We love traditions.
Here are a few wedding anniversary traditions I’m so glad we started right at the beginning.
1. We celebrate.
2. We have traded off planning our annual celebration.
3. We chose to loosely adhere to traditional wedding gifts. See the list here under “gifts.”
4. Every year we ask each other what we could do better or change for the next year to make our marriage stronger.
Here are a few other favorite tips.
1. At least do something (like dinner and a walk just the two of you) and write cards. Even when extremely tight financially we found a way to do at least this and it mattered.
2. Communicate so that you both do gifts or you both don’t do gifts, or decide that it doesn’t matter if one of you doesn’t do a gift maybe because the outing itself is your gift to each other. Some years the traditional gift I chose really benefitted both of us so that was all we did. Plus then I had fun surprising Ben and getting creative with the traditional list, rather then us feeling frustrated or constrained by it. For example the year the tradition was “fruit” I surprised Ben and got us an Apple TV. Or this year we got a new bed frame and duvet to fit the tradition of “linens.” (Plus since all was repurposed, that’s how we roll, it allowed us to do something so substantial on a very tight budget.) The other favorite was second-hand golf clubs for the year of “iron” which resulted in my first golf lesson. It was so fun and I’ll never forget it! Again, we only adhered loosely to the gift tradition so we bounce between the U.S., U.K., and Chicago library lists. This tradition helps us get ideas (anyone get intimidated by trying to come up with something romantic, fun, useful, meaningful etc…. ) plus it helps us remember what we did each year and makes reminiscing so fun. We have learned that miscommunications or unmet expectations will ruin any celebration.
3. Preplan as much as you can. Think about travel time (this year we are staying closer to home to maximize our time away), eating frequently so you don’t get stressed and hungry (which for us is a terrible combination). The flip side to this coin is that you want to remain flexible in your plan and expectations so that you can both have fun and be spontaneous if the opportunity presents itself or one of you feels like changing the plan.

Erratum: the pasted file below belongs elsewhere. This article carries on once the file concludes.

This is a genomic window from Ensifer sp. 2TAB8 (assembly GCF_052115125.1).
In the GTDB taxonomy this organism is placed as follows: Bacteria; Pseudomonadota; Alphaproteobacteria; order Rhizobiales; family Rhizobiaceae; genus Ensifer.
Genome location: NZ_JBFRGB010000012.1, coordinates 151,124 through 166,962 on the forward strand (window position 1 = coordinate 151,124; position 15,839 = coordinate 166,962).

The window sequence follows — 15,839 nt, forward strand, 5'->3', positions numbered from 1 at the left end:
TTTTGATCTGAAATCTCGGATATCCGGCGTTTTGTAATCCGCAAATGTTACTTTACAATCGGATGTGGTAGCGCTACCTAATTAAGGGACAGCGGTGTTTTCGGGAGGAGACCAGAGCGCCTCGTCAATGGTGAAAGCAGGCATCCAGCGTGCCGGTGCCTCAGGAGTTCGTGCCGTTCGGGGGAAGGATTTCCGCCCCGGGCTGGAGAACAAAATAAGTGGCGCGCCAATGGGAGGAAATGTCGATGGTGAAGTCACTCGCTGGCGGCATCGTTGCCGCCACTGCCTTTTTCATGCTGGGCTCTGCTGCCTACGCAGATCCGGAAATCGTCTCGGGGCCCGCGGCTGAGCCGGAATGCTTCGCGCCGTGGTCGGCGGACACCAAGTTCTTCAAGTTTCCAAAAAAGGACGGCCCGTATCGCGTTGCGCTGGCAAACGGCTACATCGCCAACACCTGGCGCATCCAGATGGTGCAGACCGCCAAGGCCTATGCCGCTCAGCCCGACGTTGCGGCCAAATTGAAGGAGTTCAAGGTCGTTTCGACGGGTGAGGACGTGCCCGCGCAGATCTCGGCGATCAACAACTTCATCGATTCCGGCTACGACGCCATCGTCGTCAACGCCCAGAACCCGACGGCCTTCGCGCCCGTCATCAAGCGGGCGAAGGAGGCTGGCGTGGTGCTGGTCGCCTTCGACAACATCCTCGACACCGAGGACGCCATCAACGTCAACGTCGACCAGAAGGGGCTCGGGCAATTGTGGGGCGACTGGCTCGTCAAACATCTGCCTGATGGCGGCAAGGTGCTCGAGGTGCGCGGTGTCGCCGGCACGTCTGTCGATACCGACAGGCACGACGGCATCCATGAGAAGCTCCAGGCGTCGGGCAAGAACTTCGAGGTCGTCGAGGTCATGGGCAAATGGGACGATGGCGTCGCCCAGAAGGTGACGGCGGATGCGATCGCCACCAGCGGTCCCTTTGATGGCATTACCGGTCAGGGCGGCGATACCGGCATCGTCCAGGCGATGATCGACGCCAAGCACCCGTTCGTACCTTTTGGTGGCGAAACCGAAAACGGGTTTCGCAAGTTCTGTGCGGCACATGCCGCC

4. Have fun in planning, gift giving, and adventuring together. This a unique celebration just for you two and just about you two.
5. Since year one is traditionally paper (this one is actually one of the easiest as you can do tickets or certificates, to do just about anything…) I chose to decorate a simple paper journal where each year we document what we do for anniversary and include some reflections of the past year. Whether both of you writes in it, just the planner does the entry, only one of you likes to write so you are the family historian, OR you just do this verbally I think it’s the reminiscing and the marking of the passing years that is so significant.
6. One last tip. Pick your traditions thoughtfully. Not all traditions are for everyone and even though I think they have molded us and helped us it’s possible that they would just stress you out and therefore would not be helpful. Maybe you only go with tradition 1 – “we celebrate” – and that’s enough. Don’t miss the few thoughts from “Breaking Busy” by Alli Worthington at the end of the post, they really think about the traditions we keep.
“”…not all traditions are healthy for everyone. Family traditions, when done well, for example, give families a greater sense of security and make everyone happier.”
“Tradition is not a bad thing. But like any good thing, done with the wrong motivation (namely guilt and the pride of keeping up with the Joneses), traditions can shackle us to unrealistic expectations and a whole lot of unnecessary busywork. If we think we have to do everything and be all things to all people, before we know it, we will be stuck on a hamster wheel, going nowhere fast.”
“Traditions don’t have to be expectations.” “You have to allow yourself to do the things you enjoy, to carry on the traditions that are meaningful to you, and be okay wot know that your children, family and friends might not carry on all the traditions that are meaningful to you.”
“Breaking Busy” by Alli Worthington